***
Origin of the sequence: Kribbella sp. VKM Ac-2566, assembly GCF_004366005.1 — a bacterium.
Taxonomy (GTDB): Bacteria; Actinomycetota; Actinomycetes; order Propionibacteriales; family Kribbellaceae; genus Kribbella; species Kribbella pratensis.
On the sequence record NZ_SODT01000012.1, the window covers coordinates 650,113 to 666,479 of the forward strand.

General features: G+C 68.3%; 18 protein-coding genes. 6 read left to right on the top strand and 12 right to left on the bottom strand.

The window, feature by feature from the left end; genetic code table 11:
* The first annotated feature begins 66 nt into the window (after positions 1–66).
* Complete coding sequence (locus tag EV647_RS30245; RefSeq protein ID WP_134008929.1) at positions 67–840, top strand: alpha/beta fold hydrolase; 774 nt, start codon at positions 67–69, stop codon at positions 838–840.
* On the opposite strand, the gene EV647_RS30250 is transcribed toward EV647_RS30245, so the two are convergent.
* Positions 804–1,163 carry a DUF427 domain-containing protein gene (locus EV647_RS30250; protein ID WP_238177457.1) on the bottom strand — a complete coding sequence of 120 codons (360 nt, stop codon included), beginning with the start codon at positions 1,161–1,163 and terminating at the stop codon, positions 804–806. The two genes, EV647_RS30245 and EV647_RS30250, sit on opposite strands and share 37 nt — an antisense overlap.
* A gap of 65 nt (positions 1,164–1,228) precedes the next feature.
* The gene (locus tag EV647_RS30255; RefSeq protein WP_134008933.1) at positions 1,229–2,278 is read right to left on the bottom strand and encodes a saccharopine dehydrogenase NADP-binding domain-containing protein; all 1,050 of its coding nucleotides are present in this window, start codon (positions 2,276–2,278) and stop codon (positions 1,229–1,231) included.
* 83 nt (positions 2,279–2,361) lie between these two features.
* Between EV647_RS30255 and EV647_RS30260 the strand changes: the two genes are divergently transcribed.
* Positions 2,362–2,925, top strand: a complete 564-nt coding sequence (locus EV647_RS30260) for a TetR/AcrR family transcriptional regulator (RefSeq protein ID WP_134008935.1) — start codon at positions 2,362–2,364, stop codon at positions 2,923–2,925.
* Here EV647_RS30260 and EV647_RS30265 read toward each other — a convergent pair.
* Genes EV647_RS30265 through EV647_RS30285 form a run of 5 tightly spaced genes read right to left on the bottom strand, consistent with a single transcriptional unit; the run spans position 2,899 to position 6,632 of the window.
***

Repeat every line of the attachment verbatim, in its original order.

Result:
Origin of the sequence: Kribbella sp. VKM Ac-2566, assembly GCF_004366005.1 — a bacterium.
Taxonomy (GTDB): Bacteria; Actinomycetota; Actinomycetes; order Propionibacteriales; family Kribbellaceae; genus Kribbella; species Kribbella pratensis.
On the sequence record NZ_SODT01000012.1, the window covers coordinates 650,113 to 666,479 of the forward strand.

General features: G+C 68.3%; 18 protein-coding genes. 6 read left to right on the top strand and 12 right to left on the bottom strand.

The window, feature by feature from the left end; genetic code table 11:
* The first annotated feature begins 66 nt into the window (after positions 1–66).
* Complete coding sequence (locus tag EV647_RS30245; RefSeq protein ID WP_134008929.1) at positions 67–840, top strand: alpha/beta fold hydrolase; 774 nt, start codon at positions 67–69, stop codon at positions 838–840.
* On the opposite strand, the gene EV647_RS30250 is transcribed toward EV647_RS30245, so the two are convergent.
* Positions 804–1,163 carry a DUF427 domain-containing protein gene (locus EV647_RS30250; protein ID WP_238177457.1) on the bottom strand — a complete coding sequence of 120 codons (360 nt, stop codon included), beginning with the start codon at positions 1,161–1,163 and terminating at the stop codon, positions 804–806. The two genes, EV647_RS30245 and EV647_RS30250, sit on opposite strands and share 37 nt — an antisense overlap.
* A gap of 65 nt (positions 1,164–1,228) precedes the next feature.
* The gene (locus tag EV647_RS30255; RefSeq protein WP_134008933.1) at positions 1,229–2,278 is read right to left on the bottom strand and encodes a saccharopine dehydrogenase NADP-binding domain-containing protein; all 1,050 of its coding nucleotides are present in this window, start codon (positions 2,276–2,278) and stop codon (positions 1,229–1,231) included.
* 83 nt (positions 2,279–2,361) lie between these two features.
* Between EV647_RS30255 and EV647_RS30260 the strand changes: the two genes are divergently transcribed.
* Positions 2,362–2,925, top strand: a complete 564-nt coding sequence (locus EV647_RS30260) for a TetR/AcrR family transcriptional regulator (RefSeq protein ID WP_134008935.1) — start codon at positions 2,362–2,364, stop codon at positions 2,923–2,925.
* Here EV647_RS30260 and EV647_RS30265 read toward each other — a convergent pair.
* Genes EV647_RS30265 through EV647_RS30285 form a run of 5 tightly spaced genes read right to left on the bottom strand, consistent with a single transcriptional unit; the run spans position 2,899 to position 6,632 of the window.